Additionally, Ms. Phan failed to mention in her motion that Gartner Law and her bankruptcy counsel "were corresponding from November 2011 through January 2012 regarding payment and payment plans related to the debt." Answer, Affirmative Defense D, p. 6. "Gartner [Law] had several conversations with Plaintiff's attorney in attempt to collect the amount owed, but Plaintiff made no payments on the Judgment. When Defendant was informed by counsel for Plaintiff that he no longer represented Plaintiff, Gartner [Law] sent the E-mail to Plaintiff." Id. Shortly after the E-mail was sent, Ms. Phan filed the complaint in this action on February 21, 2012. [dkt. #1].

In April, 2012, after Ms. Phan attempted to argue that there was no judgment entered against her in the amount specified in the E-mail, the Bankruptcy Court clarified its November 2011 order, again entering judgment against Ms. Phan and in favor of Mr. Ratliff in the amount of $13, 150.00. Response at Ex. F, p. 7. When added to the December 13, 2011, order granting costs in the amount of $1, 008.30, which was left undisturbed in the motion to clarify ruling, the total amount owed by Ms. Phan was $14, 158.30. Response at Ex. D and Ex. F.

On July 16, 2012, Gartner Law issued a Wage Deduction Summons, Interrogatories, Notice and Affidavit to Ms. Phan's employer, Mayer Brown LLP. Response at Ex. F. On July 19, 2012, Mayer Brown LLP was served with said summons and began withholding a portion of Ms. Phan's wages. Id. at Ex. G. Ms. Phan then filed for Chapter 13 Bankruptcy on August 27, 2012. Response at Ex. B. The collection actions against Ms. Phan were ceased by Gartner Law in the Circuit Court of Cook County upon the Chapter 13 bankruptcy filing. Id. at Ex. H.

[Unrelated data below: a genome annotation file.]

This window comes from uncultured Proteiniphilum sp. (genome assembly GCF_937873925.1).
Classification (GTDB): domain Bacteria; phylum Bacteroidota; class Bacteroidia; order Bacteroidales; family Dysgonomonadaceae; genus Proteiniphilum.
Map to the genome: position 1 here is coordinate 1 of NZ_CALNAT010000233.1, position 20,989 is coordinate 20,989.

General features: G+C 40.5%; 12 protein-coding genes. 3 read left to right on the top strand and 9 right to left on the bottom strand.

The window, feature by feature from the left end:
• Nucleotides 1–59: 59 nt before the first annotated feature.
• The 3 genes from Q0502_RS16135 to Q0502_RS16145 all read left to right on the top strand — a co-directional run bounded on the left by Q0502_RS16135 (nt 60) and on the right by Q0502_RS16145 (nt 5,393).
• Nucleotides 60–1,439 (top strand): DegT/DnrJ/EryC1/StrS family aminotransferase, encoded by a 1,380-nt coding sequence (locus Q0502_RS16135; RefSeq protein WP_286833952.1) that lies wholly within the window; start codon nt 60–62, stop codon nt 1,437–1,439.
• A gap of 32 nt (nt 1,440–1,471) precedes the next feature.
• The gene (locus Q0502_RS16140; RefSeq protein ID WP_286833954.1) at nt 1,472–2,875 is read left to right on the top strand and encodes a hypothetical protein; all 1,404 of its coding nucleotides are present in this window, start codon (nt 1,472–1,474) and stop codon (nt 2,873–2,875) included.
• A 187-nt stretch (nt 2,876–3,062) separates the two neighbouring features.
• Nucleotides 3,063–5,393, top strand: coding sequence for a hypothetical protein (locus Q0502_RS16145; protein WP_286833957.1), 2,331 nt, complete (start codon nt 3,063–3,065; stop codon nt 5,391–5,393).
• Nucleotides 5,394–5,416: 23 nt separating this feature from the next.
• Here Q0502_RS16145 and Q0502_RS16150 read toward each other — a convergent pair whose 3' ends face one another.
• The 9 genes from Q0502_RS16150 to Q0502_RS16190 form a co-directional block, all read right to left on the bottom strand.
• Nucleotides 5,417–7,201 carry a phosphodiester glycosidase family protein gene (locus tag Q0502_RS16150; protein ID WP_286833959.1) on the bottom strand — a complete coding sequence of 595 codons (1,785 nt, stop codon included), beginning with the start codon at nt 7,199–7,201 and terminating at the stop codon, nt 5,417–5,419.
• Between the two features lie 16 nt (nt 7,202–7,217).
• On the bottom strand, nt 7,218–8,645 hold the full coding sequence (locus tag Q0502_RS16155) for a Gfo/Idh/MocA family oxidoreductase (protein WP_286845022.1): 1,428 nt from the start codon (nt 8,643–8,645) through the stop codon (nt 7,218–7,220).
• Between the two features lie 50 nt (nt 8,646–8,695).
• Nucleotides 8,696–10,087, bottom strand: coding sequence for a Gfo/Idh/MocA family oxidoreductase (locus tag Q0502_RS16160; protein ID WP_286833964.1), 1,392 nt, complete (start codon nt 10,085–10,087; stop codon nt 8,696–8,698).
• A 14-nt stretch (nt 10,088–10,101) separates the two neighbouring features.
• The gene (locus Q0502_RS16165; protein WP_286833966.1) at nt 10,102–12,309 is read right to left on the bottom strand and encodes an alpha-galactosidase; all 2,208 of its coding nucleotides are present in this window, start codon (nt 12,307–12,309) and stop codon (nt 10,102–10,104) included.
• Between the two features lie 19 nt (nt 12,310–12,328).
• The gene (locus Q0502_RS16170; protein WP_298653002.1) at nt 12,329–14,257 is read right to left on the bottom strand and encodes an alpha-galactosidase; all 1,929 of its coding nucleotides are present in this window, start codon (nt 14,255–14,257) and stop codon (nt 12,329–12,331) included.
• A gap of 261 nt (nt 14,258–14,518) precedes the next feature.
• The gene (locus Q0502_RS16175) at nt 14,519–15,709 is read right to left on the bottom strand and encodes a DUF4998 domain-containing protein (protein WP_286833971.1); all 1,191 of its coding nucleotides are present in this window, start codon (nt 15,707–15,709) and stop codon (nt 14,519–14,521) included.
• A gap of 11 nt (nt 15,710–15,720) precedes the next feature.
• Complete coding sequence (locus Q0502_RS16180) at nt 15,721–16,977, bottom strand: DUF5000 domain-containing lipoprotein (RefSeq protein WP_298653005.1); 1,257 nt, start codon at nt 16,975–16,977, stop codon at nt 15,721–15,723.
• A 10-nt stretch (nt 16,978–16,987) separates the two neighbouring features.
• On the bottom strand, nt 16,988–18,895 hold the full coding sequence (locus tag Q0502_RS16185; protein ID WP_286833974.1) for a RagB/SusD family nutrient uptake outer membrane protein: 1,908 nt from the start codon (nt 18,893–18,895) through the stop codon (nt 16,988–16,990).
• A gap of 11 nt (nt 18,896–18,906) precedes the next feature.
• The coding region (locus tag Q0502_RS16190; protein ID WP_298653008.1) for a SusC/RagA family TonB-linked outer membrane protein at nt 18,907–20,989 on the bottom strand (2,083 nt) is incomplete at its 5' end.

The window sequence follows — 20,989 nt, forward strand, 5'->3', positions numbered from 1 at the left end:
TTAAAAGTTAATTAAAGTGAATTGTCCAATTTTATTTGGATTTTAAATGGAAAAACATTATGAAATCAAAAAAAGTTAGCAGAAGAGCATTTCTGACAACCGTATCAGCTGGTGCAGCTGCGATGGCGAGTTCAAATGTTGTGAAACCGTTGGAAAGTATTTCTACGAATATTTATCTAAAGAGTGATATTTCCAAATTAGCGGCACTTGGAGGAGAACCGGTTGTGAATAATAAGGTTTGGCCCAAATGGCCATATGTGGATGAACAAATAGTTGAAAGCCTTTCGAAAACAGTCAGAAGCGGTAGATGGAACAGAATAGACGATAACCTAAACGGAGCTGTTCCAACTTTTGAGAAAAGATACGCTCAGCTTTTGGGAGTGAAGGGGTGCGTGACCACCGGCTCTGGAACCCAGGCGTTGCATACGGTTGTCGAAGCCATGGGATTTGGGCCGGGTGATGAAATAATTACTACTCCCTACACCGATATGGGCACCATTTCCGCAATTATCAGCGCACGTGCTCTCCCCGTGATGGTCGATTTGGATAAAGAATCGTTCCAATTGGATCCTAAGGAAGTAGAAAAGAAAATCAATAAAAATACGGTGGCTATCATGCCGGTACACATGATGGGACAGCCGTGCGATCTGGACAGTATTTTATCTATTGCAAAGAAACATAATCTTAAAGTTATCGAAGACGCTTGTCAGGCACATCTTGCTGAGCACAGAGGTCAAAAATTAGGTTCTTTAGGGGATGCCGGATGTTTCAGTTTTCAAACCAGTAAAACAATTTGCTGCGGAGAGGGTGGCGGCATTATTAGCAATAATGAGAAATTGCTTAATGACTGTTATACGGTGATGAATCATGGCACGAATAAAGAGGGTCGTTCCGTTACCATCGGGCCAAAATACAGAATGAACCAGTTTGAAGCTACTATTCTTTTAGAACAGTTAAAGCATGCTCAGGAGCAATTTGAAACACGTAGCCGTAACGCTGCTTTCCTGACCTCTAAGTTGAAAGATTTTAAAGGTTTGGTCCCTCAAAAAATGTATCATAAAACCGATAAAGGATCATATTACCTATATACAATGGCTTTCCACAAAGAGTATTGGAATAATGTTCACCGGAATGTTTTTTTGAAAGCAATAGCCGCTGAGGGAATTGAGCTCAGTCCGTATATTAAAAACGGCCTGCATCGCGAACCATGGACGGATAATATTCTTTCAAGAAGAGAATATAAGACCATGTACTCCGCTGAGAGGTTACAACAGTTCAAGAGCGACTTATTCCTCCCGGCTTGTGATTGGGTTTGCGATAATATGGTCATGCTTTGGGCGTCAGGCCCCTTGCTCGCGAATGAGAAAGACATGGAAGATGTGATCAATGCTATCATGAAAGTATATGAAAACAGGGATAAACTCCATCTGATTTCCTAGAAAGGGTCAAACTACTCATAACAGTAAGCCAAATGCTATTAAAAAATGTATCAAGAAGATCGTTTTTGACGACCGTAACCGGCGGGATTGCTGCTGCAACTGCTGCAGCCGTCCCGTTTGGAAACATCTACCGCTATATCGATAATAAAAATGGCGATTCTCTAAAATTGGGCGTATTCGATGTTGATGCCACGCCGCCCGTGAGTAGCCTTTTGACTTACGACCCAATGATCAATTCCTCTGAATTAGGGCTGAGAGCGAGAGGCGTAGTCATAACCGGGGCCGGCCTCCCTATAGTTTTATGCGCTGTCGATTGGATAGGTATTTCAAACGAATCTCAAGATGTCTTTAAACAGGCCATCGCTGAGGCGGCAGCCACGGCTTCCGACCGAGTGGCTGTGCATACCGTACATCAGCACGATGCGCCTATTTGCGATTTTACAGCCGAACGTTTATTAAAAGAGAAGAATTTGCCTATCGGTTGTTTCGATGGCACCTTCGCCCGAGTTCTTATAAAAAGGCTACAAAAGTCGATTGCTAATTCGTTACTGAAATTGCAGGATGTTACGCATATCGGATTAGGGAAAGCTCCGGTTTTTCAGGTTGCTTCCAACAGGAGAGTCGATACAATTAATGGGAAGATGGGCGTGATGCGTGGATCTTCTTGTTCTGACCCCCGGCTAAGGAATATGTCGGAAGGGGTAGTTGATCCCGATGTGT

Standard and Law

Summary judgment is appropriate when "the pleadings, depositions, answers to interrogatories, and admissions on file, together with the affidavits, if any, show that there is no genuine issue as to any material fact and that the moving party is entitled to a judgment as a matter of law." Fed.R.Civ.P. 56(c). At this stage, the Court does not weigh evidence or determine the truth of the matters asserted. Anderson v. Liberty Lobby, Inc., 477 U.S. 242, 249 (1986). The Court views all evidence and draws all inferences in favor of the non-moving party, and may enter summary judgment only if the record as a whole establishes that no reasonable jury could find for the non-moving party. Michas v. Health Cost Controls of Ill., Inc., 209 F.3d 687, 692 (7th Cir. 2000).

In order to successfully oppose a motion for summary judgment, the nonmoving party must do more than raise a metaphysical doubt as to the material facts. Matsushita Electric Industrial Co. v. Zenith Radio Corp., 475 U.S. 574, 586. (1986). Rather, they must come forward with specific facts showing that there is a genuine issue for trial. Id. at 587. The nonmoving party must offer more than a mere scintilla of evidence to survive summary judgment, and conclusory allegations are insufficient to defeat a motion for summary judgment. Keri v. Bd. of Trustees of Purdue Univ., 458 F.3d 620, 628 (7th Cir. 2006).

Congress enacted the FDCPA to curb "abusive, deceptive, and unfair debt collection practices." 15 U.S.C. §1692. The FDCPA prohibits making false or misleading representations during the collection, or attempted collection, of a debt. 15 U.S.C. §1692e. Specifically, the FDCPA prohibits a debt collector from threatening to take action that could not be legally taken. 15 U.S.C. 1692e(5).

Discussion

Ms. Phan argues that summary judgment is appropriate, because Gartner Law, a debt collector under the FDCPA, threatened to take action against her that could not be legally taken while collecting a "consumer debt." Mot. at p. 1.

A. Violation of FDCPA

In her motion for summary judgment, Ms. Phan argues that Gartner Law violated the FDCPA by threatening to garnish her wages unless the debt was paid in full. Ms. Phan's original position was that collecting the debt in this way could not legally be taken against her, because "at the time Defendant sent the E-mail, Plaintiff was in an active Chapter 13 Bankruptcy and was protected by the Bankruptcy Stay." Mot. at ¶3. Ms. Phan even stated in her sworn affidavit attached to the motion that "when [she] received this E-mail, [she] was in active Chapter 13 Bankruptcy." Mot. at Ex. F.